On Reader Feedbacksize=4>
(January 10, 2001)
Romance author Teresa Medeiros recently shared with our readers the possible pitfalls of Internet literary criticism. She wrote, in part:
“From a writer’s point of view, it’s nearly impossible to create something beautiful and original and dangerous with thousands of people looking over your shoulder during the very act of creation. If you partake of it very often, it becomes an insidious poison that kills every original and thought-provoking idea before it has a chance to take root. Not only do you start second-guessing what the Internet critics will think of the book that’s about to hit the stands, you also start second-guessing what they’ll think about the book you’re just attempting to start.”
Author Chris Gilson, whose debut novel, Crazy for Cornelia, released last year in hardcover and about to be released in paperback, has a decidedly different viewpoint of reader input. He has awarded dozens of copies of his book along with questionnaires, requesting reader input. In fact, before Maria K. became an AAR Reviewer, she read his book and the two conducted an online discussion about the book which both found useful.
With Chris’ advertising background, is he utilizing a “focus” group concept on the art of writing books? And, is there any danger that his use of reader feedback will contaminate his art? A couple of weeks ago I watched a favorite old movie on AMC, The Bad Seed (will I ever get that song out of my head?) only to discover the ending had been changed from the version seen on stage to satisfy viewer demands. We often hear today that previews of movies lead the the re-writing of endings; many films we see are diluted from the concept as initially sold to Hollywood. Teresa Medeiros believes the writer’s muse must not be contaminated by outside sources. What does Chris Gilson believe?
I can only agree with the beautifully crafted logic of Teresa Medeiros. No writer who wants to get through her first sentence would invite a critical audience to her moment of creation.
My approach to soliciting reader response began after my first novel, Crazy for Cornelia, had been published by Warner Books. Thousands of copies had landed on reviewers desk and store shelves. I could hear the door to no, no, just one more draft slamming forever. Now people would vote with their VISA cards.
But I had to wonder, what if I could actually hear from those people, to find out what worked for them and what didnt?
Crazy for Cornelia had become a labor of love for me, a quirky Rapunzel-in-Manhattan story that drew on my personal struggles, dreams, and from a lifetime in Manhattan. Maybe too personal. I recalled Dennis Hoppers immortal words, just because something happens to you doesnt make it interesting.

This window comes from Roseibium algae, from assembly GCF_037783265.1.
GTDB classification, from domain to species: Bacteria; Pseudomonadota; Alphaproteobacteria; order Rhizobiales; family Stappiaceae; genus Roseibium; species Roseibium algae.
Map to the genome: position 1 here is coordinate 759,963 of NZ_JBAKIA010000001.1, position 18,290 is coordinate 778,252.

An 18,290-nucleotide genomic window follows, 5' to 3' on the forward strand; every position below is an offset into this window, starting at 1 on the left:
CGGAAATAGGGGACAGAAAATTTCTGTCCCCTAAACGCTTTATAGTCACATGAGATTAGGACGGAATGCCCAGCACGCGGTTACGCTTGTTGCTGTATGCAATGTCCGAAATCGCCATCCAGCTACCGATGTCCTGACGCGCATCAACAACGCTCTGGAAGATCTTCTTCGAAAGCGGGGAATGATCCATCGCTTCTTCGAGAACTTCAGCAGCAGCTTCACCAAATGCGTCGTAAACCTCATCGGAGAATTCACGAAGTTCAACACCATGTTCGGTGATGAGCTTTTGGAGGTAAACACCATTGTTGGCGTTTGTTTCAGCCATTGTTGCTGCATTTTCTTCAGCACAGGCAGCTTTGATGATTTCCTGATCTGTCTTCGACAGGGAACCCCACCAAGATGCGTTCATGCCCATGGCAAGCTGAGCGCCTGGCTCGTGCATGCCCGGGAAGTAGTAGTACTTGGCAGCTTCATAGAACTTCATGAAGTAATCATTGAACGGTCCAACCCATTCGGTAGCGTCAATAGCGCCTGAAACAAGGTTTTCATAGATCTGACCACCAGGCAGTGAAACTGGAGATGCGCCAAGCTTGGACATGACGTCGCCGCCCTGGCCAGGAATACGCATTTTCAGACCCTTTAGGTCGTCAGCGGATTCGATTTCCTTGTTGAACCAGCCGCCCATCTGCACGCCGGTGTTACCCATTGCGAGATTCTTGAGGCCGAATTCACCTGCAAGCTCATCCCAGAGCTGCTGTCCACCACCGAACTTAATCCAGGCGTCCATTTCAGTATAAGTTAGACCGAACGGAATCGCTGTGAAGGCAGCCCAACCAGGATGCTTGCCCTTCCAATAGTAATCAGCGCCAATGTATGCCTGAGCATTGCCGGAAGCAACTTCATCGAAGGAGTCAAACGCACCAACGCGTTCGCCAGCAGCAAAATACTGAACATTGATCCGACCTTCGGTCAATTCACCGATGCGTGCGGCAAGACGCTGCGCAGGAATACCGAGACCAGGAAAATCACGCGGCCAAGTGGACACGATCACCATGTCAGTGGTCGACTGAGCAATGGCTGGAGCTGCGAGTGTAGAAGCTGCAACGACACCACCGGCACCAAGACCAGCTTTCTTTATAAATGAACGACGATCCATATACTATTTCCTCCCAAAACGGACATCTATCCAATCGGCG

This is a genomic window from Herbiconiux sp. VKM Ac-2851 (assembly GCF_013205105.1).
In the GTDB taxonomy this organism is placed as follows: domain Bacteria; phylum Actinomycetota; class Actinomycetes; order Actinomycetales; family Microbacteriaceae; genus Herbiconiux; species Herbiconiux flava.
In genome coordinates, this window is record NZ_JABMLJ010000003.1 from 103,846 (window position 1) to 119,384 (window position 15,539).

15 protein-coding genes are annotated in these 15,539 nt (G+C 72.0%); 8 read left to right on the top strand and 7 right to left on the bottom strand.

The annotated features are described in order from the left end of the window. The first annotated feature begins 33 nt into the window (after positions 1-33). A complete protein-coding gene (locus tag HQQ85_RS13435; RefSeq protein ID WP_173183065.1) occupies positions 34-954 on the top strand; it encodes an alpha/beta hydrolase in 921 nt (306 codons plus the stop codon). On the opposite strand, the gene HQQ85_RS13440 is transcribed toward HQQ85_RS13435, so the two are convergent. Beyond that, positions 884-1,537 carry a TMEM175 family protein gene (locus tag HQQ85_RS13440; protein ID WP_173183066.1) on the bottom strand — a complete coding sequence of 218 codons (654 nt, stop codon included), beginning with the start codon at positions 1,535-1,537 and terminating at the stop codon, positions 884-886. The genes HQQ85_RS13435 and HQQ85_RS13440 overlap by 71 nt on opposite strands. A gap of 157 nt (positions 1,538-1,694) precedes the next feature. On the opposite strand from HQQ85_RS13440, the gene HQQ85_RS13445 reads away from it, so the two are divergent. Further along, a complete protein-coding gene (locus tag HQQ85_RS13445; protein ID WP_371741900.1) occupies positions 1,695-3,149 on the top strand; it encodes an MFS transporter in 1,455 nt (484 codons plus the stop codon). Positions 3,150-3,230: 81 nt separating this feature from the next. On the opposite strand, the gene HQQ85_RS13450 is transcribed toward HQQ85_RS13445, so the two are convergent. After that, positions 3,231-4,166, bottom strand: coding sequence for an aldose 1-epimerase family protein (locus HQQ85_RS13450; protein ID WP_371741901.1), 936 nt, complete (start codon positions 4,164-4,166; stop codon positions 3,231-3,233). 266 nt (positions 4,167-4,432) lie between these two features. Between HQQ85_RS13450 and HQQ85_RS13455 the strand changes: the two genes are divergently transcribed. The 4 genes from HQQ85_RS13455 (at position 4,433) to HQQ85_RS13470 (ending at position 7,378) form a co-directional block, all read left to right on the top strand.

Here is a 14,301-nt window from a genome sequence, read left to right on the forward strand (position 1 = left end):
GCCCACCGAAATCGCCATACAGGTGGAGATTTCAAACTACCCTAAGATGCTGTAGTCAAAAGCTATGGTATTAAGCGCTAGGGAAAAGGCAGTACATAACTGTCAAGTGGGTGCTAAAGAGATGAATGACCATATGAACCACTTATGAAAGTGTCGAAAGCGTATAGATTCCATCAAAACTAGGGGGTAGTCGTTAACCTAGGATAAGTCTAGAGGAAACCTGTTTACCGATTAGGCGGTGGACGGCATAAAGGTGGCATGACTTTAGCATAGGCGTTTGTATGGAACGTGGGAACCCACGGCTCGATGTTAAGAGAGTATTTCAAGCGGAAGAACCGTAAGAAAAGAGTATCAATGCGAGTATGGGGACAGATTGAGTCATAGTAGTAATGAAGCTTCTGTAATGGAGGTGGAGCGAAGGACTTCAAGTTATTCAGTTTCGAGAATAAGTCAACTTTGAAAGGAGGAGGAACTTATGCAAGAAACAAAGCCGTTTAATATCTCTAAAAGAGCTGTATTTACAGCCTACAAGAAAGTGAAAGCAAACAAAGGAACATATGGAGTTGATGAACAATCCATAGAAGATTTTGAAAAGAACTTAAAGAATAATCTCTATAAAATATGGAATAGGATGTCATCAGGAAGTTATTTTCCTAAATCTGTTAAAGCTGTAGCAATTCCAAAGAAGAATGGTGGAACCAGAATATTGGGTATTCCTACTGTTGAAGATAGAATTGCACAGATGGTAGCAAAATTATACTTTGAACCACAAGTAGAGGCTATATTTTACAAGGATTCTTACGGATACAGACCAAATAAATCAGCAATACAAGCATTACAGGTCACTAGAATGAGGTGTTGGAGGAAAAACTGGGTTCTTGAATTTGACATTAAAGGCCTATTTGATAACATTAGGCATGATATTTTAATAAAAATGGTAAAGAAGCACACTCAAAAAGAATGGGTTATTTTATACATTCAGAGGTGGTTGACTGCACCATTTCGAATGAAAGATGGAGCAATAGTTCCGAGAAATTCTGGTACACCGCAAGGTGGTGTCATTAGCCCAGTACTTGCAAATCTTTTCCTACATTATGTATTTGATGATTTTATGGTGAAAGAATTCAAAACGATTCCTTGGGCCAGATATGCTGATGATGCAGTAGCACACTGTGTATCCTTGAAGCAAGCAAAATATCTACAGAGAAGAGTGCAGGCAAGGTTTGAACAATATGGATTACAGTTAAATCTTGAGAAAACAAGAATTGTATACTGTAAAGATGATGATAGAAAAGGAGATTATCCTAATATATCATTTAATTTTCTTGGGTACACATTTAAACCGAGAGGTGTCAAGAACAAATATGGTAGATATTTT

While I have never taken a literature course, my business background taught me that communication is a one-on-one relationship between sender and receiver. A too-isolated sender can easily become a tree falling in the empty forest without anyone hearing the crash.
Ultimately, I decided to actively seek out reader-reviewers whove taken the trouble to read my first book with one eye open for criticism. I sample Crazy for Cornelia, as the marketers say, to many different groups – members of MENSA who express an interest in reading, visitors to my website from other sites such as AAR, Book Magazine and Romantic Times. Theyre a good, if unscientific, cross-section.
When I read what they write – sometimes with glee, sometimes wanting to chug a bottle of Tequila, Im always fascinated by the effort and work they put into being both honest and helpful. Many love Crazy for Cornelia. It seems to have a cult following of people who, loosely described, enjoy funny, soaring, big-thumping-heart stories.
On the other hand, some dont. One woman who read the book in hardcover wrote, I would read this mind again, (meaning mine), but I would wait a year to read it in paperback. That comment alone stung me to work harder to connect with my readers.
From my responses, I pull out themes and underlying threads. Mostly, they confirm that I do best when I use my intuition. If that sounds like a duh conclusion, remember that a first author gets advice on their work from agents, editors, and others whove spent years in the business. You tend to listen. Sometimes a first author tends to listen too much.
Does reader feedback improve my craft any more than plain old writing practice? Yes, its a constant reality check of whats right and wrong with my work.
For example, The style is neither literary nor poetic, one reader commented, but there is something witty or interesting in every sentence. I should keep those words cuddled under my pillow at night, because they sparkle with the best of an author-reader relationship – not the rumble of critical thousands, but one reader whispering, Heres what youre doing well, now get up two hours earlier and work on what you could do better.
For the paperback release of Crazy for Cornelia, Im offering a $5.00 rebate to the first 100 buyers who send me their reviews. You can find the details on www.chrisgilson.com.
I hope youll take me up on it, because Im dying to hear what you have to say.
— Chris Gilson